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Since breaking out of the gate with a modern Sci-Fi masterwork in 2009 with District 9, writer/director Neill Blomkamp has seemingly struggled to hit that same initial almighty high. Yet, in spite of some widely different readings, he remains a filmmaker with incredible vision and ambition.
From the social class gap depictions of Elysium, to the AI implications of Chappie, Blomkamp’s work always can be relied upon to ponder weighty and interesting themes within a grand aesthetic. However his latest lockdown shot film is something far more stripped back and lower in budget, but no less intriguing for it. Despite some devilish reviews from fans and critics alike, Neill Blomkamp’s Demonic is a distinctive, if flawed, offering in an overstuffed field that is far better than expected.
The story follows young woman Carly (Carly Pope) who is contacted by an organisation known as Therapol currently caring for her estranged and comatose mother Angela (Nathalie Boltt). They seem to think that Carly may be able to reach her where they have failed, but to do so not only will Carly have to lay to rest a decades long rift with her mother (the result of a past atrocity) that still causes Carly nightmares, but will have to enter her mother’s mind via pioneering simulation technology. But once she’s in, is there more to her mother’s past and current state than meets the eye?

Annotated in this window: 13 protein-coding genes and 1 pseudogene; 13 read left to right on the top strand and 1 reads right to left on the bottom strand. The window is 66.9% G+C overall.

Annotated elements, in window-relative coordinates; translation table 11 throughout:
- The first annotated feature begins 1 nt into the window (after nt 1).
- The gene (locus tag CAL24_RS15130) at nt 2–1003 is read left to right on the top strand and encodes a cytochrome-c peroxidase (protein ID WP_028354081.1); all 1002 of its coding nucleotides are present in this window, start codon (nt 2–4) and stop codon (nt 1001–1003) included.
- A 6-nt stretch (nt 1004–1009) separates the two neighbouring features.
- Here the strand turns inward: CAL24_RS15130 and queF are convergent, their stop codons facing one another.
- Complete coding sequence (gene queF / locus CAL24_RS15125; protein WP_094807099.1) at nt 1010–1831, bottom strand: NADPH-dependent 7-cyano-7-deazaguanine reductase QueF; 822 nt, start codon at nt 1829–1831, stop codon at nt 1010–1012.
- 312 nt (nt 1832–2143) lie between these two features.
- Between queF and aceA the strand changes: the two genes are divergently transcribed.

Demonic may be missing some of the director’s trademark scale for sure and that big acclaimed comeback since his earth-shaking debut, is still certainly yet to arrive but once again Blomkamp instils his work with neat ideas and ambitions, amidst some familiarities too. The flawed story is certainly a high concept one. Essentially an exorcist horror that does something slightly different with the genre, by blending it with simulated reality. While also eventually reverting back to some of the same old tropes too.
Demonic is admirably compiled under the most confining and challenging of times and while some things work (elements of its concept, a rather emotional character climax between mother and daughter, a well designed monster at it’s core), others do not (the more action-heavy climax, some rather OTT ideas that never quite flesh out) but overall I still enjoyed my time in its distorted company.
Nothing here breaks out quite as fully and ferociously as it ought to (barring some well delivered cinematography by Byran Kopman) but to be honest it doesn’t really have to, as the premise hook is unusual enough to make it worth giving this one a go, and despite the messy nature of some of it, there are a number of ideas at play here that ensure it feels rather unique in its own right. Which, considering its chosen crowded genre, is to be commended. In spite of the anti-hype, Demonic is not the disaster many have depicted it as, it’s instead a dark but enjoyable story of the age old demonic told via new age technology.
Think Rec 2 meets The Sims!
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